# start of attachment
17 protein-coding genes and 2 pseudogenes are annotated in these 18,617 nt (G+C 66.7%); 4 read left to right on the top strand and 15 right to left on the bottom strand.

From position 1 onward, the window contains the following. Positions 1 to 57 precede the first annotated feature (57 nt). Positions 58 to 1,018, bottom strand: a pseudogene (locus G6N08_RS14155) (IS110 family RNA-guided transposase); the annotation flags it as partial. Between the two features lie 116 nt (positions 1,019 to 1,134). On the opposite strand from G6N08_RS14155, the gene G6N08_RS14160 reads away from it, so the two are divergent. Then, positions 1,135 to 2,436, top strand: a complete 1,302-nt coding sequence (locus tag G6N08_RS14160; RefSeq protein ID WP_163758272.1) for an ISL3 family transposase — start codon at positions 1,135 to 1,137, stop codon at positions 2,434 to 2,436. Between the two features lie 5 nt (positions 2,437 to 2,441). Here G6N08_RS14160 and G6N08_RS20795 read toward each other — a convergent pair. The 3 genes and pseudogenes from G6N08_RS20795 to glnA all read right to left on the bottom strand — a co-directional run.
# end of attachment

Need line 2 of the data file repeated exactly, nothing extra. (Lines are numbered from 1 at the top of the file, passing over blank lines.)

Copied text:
From position 1 onward, the window contains the following. Positions 1 to 57 precede the first annotated feature (57 nt). Positions 58 to 1,018, bottom strand: a pseudogene (locus G6N08_RS14155) (IS110 family RNA-guided transposase); the annotation flags it as partial. Between the two features lie 116 nt (positions 1,019 to 1,134). On the opposite strand from G6N08_RS14155, the gene G6N08_RS14160 reads away from it, so the two are divergent. Then, positions 1,135 to 2,436, top strand: a complete 1,302-nt coding sequence (locus tag G6N08_RS14160; RefSeq protein ID WP_163758272.1) for an ISL3 family transposase — start codon at positions 1,135 to 1,137, stop codon at positions 2,434 to 2,436. Between the two features lie 5 nt (positions 2,437 to 2,441). Here G6N08_RS14160 and G6N08_RS20795 read toward each other — a convergent pair. The 3 genes and pseudogenes from G6N08_RS20795 to glnA all read right to left on the bottom strand — a co-directional run.